IUSM staff member launches a 'Little Free Library' in Indy
February 19, 2015
A “60 Minutes” story that caught José Espada’s attention last year was the inspiration for a project that provided the IU School of Medicine official an excuse to indulge his passion for woodworking -- and to make a difference in his Broad Ripple neighborhood.
The story focused on Little Free Library, a Wisconsin-based nonprofit formed in 2009 and dedicated to improving literacy by creating a network of small “book houses” or shelves erected in yards or walkways open to foot traffic. They usually are weatherproofed, and many have glass walls to allow passers-by to see what books are available.
Organizers hoped to establish 2,500 sites for the “take a book, leave a book” program, in which people can take books on the shelves to read and return, or even keep. Turns out, they were a little short of the mark. As of January 2014, there were an estimated 15,000 libraries in U.S. neighborhoods, businesses, schools and other sites. Worldwide, estimates are 20,000 libraries in 80 countries.
Espada, the director of financial aid in the Office of Medical Student Affairs at the IU School of Medicine, said Indiana has been fertile ground for the program, which asks a nominal registration fee for “hosts” that in turn supports a scholarship program.
“Last I heard, there were more than 200 libraries around our area,” Espada said. “But when I built my first one, there were none. It has really caught on.”
Although it was the news story that originally piqued his interest, Espada's passion for the project only grew the more he explored the literacy movement. The more he worked on his own Little Free Library, the more excited he got.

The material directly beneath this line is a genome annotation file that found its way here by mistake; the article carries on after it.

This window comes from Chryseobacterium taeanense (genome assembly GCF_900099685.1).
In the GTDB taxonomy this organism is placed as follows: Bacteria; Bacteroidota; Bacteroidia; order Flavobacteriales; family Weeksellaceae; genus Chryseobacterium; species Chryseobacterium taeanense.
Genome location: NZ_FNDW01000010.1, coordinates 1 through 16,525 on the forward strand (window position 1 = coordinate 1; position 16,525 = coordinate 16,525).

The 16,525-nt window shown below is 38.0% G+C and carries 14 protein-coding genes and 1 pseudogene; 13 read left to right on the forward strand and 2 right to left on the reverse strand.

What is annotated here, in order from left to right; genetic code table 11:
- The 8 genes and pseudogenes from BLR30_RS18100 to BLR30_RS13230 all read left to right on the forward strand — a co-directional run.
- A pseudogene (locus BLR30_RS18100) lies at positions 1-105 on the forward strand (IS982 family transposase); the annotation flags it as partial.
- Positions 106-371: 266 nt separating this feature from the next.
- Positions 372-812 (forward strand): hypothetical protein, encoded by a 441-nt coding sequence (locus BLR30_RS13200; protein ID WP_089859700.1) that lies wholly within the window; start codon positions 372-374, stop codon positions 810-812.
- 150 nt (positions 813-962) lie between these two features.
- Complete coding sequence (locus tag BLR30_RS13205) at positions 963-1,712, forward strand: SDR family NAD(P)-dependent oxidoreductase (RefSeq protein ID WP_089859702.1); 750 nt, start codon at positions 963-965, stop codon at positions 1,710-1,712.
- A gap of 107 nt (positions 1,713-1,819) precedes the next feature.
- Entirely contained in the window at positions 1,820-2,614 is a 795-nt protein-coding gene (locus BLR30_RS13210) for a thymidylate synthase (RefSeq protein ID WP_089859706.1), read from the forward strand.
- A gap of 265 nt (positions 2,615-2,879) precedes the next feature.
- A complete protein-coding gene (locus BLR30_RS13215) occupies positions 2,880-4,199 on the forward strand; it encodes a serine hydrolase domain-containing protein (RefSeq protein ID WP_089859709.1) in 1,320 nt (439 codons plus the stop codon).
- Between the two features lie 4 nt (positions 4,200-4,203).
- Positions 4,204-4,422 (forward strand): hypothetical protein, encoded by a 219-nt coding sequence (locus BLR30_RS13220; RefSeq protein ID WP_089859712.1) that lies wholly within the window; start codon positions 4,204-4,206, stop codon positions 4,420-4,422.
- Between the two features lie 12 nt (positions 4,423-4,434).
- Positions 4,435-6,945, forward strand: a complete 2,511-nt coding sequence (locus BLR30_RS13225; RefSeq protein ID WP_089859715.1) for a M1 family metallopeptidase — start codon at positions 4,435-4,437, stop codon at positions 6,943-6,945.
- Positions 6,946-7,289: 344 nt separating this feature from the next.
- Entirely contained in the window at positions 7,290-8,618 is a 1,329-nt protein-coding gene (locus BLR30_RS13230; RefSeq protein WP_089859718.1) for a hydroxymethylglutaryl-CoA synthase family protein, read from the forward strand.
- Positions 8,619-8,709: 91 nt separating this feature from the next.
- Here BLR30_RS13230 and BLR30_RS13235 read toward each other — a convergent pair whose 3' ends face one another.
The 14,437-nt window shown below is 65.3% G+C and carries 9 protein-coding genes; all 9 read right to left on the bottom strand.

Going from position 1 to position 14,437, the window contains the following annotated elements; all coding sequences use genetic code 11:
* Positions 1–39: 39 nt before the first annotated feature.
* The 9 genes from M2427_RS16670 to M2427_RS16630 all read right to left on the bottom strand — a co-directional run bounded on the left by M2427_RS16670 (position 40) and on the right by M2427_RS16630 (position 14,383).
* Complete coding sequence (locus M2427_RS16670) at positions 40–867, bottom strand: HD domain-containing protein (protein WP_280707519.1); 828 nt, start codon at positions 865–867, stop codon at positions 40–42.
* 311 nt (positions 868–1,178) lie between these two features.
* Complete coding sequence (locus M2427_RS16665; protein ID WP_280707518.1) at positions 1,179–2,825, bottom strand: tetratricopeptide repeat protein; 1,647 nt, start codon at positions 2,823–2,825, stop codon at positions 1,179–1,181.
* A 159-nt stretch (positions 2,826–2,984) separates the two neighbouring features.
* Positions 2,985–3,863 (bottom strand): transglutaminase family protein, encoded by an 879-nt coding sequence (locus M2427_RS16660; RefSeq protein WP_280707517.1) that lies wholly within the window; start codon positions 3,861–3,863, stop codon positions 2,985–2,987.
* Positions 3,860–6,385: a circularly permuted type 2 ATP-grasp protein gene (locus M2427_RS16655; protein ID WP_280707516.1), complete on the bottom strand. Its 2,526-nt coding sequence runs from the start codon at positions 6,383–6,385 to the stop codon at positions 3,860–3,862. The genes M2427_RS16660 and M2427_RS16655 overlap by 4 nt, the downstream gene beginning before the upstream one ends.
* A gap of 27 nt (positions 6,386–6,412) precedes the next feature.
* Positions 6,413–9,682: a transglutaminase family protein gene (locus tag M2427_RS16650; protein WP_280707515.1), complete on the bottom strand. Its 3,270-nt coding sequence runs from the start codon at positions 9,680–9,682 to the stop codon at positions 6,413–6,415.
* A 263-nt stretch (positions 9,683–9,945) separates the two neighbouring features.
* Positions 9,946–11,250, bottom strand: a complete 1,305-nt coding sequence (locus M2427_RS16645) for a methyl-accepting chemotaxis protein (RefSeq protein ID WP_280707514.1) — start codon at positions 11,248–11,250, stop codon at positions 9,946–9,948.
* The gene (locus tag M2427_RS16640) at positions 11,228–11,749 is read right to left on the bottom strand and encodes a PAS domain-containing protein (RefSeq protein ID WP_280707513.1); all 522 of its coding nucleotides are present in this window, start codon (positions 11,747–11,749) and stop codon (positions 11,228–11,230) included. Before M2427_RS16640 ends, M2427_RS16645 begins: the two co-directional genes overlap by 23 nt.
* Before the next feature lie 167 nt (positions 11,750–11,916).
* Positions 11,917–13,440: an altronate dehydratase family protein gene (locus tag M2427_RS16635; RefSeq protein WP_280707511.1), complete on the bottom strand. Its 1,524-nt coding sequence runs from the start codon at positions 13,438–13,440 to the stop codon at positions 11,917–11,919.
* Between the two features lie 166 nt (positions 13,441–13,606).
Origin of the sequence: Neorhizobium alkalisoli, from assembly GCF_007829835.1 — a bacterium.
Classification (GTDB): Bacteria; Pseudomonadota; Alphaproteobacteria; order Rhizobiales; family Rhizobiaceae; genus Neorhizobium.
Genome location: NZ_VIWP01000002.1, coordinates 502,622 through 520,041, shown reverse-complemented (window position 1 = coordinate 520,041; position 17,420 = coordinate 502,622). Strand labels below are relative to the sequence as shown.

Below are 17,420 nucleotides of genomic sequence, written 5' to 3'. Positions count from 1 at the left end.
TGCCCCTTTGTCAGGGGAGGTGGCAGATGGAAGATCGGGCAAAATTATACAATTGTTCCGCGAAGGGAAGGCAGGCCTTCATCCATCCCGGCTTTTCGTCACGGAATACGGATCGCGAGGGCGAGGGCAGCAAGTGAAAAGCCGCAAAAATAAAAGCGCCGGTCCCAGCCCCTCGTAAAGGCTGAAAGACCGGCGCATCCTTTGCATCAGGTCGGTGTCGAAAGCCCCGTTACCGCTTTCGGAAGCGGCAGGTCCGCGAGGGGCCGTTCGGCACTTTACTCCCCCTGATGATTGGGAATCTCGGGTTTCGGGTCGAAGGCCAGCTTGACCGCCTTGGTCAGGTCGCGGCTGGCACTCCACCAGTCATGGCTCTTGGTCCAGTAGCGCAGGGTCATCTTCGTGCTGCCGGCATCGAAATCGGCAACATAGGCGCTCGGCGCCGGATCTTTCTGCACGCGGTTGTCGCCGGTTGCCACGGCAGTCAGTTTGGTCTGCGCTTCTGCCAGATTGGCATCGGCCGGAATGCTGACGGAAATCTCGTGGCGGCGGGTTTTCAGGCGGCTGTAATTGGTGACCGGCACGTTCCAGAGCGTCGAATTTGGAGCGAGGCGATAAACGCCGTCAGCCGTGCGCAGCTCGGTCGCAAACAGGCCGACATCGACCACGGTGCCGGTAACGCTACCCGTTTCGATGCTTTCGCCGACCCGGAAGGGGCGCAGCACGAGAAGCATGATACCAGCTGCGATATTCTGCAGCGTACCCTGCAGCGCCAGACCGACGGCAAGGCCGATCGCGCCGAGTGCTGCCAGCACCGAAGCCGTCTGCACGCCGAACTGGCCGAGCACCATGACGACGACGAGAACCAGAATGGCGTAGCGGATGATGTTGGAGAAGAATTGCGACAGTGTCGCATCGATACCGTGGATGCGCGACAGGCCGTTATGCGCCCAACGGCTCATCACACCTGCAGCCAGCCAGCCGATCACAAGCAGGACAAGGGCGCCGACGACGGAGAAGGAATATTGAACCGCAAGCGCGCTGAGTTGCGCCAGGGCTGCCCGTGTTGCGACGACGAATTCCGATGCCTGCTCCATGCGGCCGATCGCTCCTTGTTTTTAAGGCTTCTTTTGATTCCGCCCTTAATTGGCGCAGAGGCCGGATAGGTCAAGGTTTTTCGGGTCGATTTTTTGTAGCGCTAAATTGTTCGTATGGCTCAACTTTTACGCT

“It’s been a wonderful addition to the neighborhood,” he said. “It’s wonderful to see people stop by to pick out books. And we love to see young families walk by, and the kids say ‘can we stop to see if there is a book for me?’ People stop by again and again.”
Espada has built two libraries, the first in 2012. He and his wife, former IUPUI employee Angela Espada, share a passion for the movement. And they have noticed some trends.
“The original goal was to take a book, read it and bring it back for someone else,” Angela said, but added with a laugh that “children’s books never come back. We got started because we had a lot of books and magazines that we were planning to give away. Instead, our library has been great for our neighborhood.”
It’s a good way to improve relationships, too, José added.
“You get to have conversations with people,” he said. “Once, I was out front gardening, and a homeless guy stopped by when he saw our library. He’s been coming by regularly and picking up books, something he can’t do at other libraries.”
The Espadas are enthusiastic supporters of the Little Free Library and its commitment to literacy.
“It can be beneficial for everybody,” José said. “For older readers, it’s a way to share books, magazines, CDs and more with others. For younger kids, it can be a way to explore new worlds.”